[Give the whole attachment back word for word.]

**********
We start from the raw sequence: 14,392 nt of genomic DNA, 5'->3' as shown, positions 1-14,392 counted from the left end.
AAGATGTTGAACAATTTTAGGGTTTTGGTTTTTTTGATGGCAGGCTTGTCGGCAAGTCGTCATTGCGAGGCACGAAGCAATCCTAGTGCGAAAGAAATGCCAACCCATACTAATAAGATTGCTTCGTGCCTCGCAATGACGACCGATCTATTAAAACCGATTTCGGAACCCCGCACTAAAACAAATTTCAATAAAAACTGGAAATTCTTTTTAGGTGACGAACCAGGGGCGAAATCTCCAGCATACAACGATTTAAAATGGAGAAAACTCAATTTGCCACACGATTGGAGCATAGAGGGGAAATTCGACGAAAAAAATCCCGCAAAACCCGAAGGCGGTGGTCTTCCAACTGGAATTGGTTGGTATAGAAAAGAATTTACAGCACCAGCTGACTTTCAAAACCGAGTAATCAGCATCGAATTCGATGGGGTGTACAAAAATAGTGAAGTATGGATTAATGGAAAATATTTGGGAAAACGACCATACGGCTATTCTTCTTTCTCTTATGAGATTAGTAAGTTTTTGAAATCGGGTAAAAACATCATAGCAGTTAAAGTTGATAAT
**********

We start from the raw sequence: 14,392 nt of genomic DNA, 5'->3' as shown, positions 1-14,392 counted from the left end.
AAGATGTTGAACAATTTTAGGGTTTTGGTTTTTTTGATGGCAGGCTTGTCGGCAAGTCGTCATTGCGAGGCACGAAGCAATCCTAGTGCGAAAGAAATGCCAACCCATACTAATAAGATTGCTTCGTGCCTCGCAATGACGACCGATCTATTAAAACCGATTTCGGAACCCCGCACTAAAACAAATTTCAATAAAAACTGGAAATTCTTTTTAGGTGACGAACCAGGGGCGAAATCTCCAGCATACAACGATTTAAAATGGAGAAAACTCAATTTGCCACACGATTGGAGCATAGAGGGGAAATTCGACGAAAAAAATCCCGCAAAACCCGAAGGCGGTGGTCTTCCAACTGGAATTGGTTGGTATAGAAAAGAATTTACAGCACCAGCTGACTTTCAAAACCGAGTAATCAGCATCGAATTCGATGGGGTGTACAAAAATAGTGAAGTATGGATTAATGGAAAATATTTGGGAAAACGACCATACGGCTATTCTTCTTTCTCTTATGAGATTAGTAAGTTTTTGAAATCGGGTAAAAACATCATAGCAGTTAAAGTTGATAAT